We saw stars as duality symbols, whirling logs as emerging consciousness, masked dancers symbolizing health and well-being. The Major asked why water signs are so prevalent in Navajo art. I responded that for desert dwellers, water is paradise; it hydrates, cleanses, and gives precious life to an otherwise parched land and people. From a people in touch with the subtle realities of the universe, deities of wind, sky, and sacred corn came to life through the creativity of an agriculturally inspired society. This recently retired soldier began to see and appreciate a different perspective of those intimately in touch with the natural world.

We recaptured our seats on the porch, and, as the sun made its way to the western horizon, spoke at length on alternate realities based on harmony and balance. The Major finally sat back, sighed, and said, "You have given me a great deal of food for thought. I appreciate it." "Thoughts and ideas shared by most aboriginal cultures around the world," I said, "easy to understand and appreciate but hard to adopt in today's science-based society." "Indeed!" was her reply.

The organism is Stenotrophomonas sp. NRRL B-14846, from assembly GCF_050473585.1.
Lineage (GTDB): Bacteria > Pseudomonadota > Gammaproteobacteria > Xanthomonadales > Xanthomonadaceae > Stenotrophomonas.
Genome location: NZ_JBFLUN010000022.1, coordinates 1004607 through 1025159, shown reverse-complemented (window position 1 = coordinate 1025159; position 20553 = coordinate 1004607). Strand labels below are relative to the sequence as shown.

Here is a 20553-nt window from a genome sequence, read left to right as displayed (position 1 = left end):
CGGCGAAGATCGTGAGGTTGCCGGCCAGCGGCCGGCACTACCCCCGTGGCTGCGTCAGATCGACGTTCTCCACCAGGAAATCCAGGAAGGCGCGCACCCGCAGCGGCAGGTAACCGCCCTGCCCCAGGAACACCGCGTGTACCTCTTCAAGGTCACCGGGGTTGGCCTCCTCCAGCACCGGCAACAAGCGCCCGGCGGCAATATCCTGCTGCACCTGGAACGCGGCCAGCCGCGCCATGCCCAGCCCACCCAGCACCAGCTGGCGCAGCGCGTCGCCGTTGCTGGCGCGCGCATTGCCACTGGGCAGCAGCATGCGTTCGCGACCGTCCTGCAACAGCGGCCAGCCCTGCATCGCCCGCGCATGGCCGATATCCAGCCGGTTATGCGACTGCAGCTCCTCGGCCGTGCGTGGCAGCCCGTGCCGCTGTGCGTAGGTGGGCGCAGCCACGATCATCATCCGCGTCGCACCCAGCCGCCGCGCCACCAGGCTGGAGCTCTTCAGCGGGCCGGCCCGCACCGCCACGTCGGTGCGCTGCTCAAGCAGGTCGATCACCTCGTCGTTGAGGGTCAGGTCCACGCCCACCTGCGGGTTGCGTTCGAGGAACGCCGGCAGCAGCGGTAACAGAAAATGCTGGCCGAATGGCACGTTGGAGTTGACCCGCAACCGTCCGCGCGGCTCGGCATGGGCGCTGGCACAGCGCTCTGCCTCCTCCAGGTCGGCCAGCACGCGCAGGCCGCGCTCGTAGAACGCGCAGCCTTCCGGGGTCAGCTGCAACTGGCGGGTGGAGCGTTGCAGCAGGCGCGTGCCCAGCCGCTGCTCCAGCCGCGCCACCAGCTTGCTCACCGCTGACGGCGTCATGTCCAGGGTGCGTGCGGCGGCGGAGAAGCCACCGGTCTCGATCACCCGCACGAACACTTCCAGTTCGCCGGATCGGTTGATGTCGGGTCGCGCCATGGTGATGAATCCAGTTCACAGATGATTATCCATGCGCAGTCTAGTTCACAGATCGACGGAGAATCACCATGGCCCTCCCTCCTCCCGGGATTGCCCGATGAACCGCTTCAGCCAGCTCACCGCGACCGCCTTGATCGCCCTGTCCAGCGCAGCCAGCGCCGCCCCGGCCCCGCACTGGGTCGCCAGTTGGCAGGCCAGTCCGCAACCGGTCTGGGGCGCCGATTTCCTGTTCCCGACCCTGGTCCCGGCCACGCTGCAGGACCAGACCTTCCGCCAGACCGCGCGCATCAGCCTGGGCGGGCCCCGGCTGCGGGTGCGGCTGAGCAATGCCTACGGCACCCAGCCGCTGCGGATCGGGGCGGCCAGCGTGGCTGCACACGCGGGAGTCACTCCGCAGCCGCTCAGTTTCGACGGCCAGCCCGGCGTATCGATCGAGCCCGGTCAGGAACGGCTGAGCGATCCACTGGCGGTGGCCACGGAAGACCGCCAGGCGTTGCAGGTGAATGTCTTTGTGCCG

As the Major rose to take her leave, she said, "You can go back to sleep now soldier. All is well." "Thanks to you and those who serve ma'am," I said with a lopsided but polite salute. "Watch your top knot, Major." The lady soldier smiled and walked away. I sat back, closed my eyes, and nodded off.

With warm regards,
Barry, Steve, and the Team. 

Sunday, July 8, 2018

Dressing Down to Move Up

Barry and I have recently adopted new strategies to increase trading post sales. Initially, we started by being unkind to our customers. This new approach is based upon convincing research from Southern Methodist University, which indicates rude salespeople boost luxury-item purchases.